Theater Review: Speakeasy Dollhouse (NYC)

You are in downtown NYC. You walk up to a man on a poorly lit street standing in front of a short metal gate. You whisper "cannolis" into his ear and are led down a staircase into an alleyway filled with flickering lights. You knock on the big metal door at the top of the stairs and repeat the password through a peephole. The door swings open and you're thrust into 1920s Prohibition Era Bronx. Speakeasy Dollhouse is a piece of immersive theater created by Cynthia Von Buhler. Cynthia tried to unravel the mystery behind her grandfather's death by creating scale model environments and figures representing everyone she knew was involved in the story. The results were collected in a book of the same name. She decided to turn the story into an interactive theatrical piece where guests would be invited to commingle with actors portraying her grandparents, aunts, uncles, and the assorted Bronx locals she believed played a role in the murder.

As both a party and a piece of theater, Speakeasy Dollhouse is a success. If you're familiar with Sleep No More, you already know how this limited engagement works. Ticket holders enter the interactive environment and are encouraged to explore the settings, talk with everyone to get information, and follow the various actors as the night unfolds. Some of the players make themselves known quite readily--Dominic, the oldest son of Mary and Frank Spano, is an uncontrollable bundle of energy trying to sneak drinks from guests and inviting you to the major settings of the story from the moment you enter. Others are more aloof, entering the show later in the night or hiding their involvement until just before their character is important to the story.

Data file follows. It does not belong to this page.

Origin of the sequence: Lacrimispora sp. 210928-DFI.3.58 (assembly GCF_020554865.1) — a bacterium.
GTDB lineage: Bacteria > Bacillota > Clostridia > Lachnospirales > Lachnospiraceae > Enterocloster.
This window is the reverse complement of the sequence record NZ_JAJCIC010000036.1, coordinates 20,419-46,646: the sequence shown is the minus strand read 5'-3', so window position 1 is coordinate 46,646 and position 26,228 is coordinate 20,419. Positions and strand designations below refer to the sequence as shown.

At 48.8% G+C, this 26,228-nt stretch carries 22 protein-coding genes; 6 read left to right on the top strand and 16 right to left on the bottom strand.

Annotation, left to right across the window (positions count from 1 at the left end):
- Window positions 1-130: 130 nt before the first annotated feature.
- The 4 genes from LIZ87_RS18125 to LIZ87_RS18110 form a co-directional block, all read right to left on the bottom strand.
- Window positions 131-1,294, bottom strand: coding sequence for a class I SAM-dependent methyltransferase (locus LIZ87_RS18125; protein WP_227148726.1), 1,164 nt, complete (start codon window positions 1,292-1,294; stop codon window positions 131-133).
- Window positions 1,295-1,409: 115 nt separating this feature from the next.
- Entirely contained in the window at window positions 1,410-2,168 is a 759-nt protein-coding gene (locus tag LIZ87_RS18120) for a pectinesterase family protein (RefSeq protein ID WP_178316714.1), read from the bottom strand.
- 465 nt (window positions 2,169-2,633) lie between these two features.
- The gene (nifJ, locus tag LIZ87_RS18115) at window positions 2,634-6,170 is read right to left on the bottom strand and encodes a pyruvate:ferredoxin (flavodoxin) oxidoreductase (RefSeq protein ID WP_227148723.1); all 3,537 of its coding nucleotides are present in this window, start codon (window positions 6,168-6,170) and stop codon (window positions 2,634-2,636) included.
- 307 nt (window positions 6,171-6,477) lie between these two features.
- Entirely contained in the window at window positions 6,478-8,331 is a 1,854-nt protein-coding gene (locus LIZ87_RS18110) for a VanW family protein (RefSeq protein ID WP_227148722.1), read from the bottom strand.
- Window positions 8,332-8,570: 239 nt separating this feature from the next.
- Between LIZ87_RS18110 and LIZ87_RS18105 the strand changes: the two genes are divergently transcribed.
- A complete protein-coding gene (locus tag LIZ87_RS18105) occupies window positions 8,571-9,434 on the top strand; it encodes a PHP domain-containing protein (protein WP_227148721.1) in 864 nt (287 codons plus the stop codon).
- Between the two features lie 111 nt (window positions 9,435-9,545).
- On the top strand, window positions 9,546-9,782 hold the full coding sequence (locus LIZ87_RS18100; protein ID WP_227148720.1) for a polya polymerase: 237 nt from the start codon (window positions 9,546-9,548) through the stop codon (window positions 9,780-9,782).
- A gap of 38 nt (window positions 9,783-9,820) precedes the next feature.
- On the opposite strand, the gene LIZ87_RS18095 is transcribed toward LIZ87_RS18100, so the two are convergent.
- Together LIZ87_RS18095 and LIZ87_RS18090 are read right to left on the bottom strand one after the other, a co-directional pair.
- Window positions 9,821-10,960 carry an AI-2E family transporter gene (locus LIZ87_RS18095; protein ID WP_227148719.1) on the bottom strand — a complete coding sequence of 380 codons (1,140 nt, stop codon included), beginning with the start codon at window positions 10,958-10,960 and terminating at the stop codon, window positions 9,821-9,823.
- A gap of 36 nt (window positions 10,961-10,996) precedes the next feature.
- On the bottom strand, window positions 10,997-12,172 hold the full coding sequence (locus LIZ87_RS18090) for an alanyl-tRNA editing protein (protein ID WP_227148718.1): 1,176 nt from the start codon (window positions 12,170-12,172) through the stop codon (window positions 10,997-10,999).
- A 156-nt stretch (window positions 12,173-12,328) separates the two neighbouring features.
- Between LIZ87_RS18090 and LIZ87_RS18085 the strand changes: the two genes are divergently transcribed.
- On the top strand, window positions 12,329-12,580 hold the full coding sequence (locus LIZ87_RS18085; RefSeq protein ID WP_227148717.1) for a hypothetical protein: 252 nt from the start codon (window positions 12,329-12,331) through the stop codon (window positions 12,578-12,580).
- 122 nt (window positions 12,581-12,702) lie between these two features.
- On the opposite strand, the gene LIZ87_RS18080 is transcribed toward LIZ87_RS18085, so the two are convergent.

The fun of Speakeasy Dollhouse is trying to get information out of these actors. Everyone performing in the show knows when, exactly, things are going to unfold. If you ask the right series of questions or get them on the right topic, you'll be handed an object that may be a key to a secret event. For example, while I was admiring the Spano's bedroom filled with Catholic iconography--statues of Mary and the Pope, mass cards, crucifixes, bibles--I asked the very pregnant Mary Spano if she did the large embroidered prayer on the wall. She did not. She did, however, reach into her purse a few minutes into our conversation and hand me a set of rosary beads and asked me to pray for her soon to be born child. I obliged. In a strange way, I became a part of the story without changing the narrative of the story. I witnessed others having similar encounters with other players, such as a young woman walking around with a toe tag interrogating Frank Spano over the legality of his bakery's special coffee.

The night runs from 7:00 to 11:30. There is an organic flow to the happenings. For the first hour (at least), everything is just a party. Dominic gives you directions to the bakery where "[his] Ma makes the best cannolis in the Bronx," while servers in flapper dresses and suspenders take orders for the various "teas" the Spanos are offering for the night. A five piece band plays jazz standards intermixed with a gentleman or lady at an old turntable spinning grainy records from the time. You really don't know who is or isn't part of the story at this point as guest are encouraged to dress up for the occasion. I only began to notice the players when I saw a trio of people make a mad dash for the bootlegging closet, complaining about a spoiled batch of whiskey.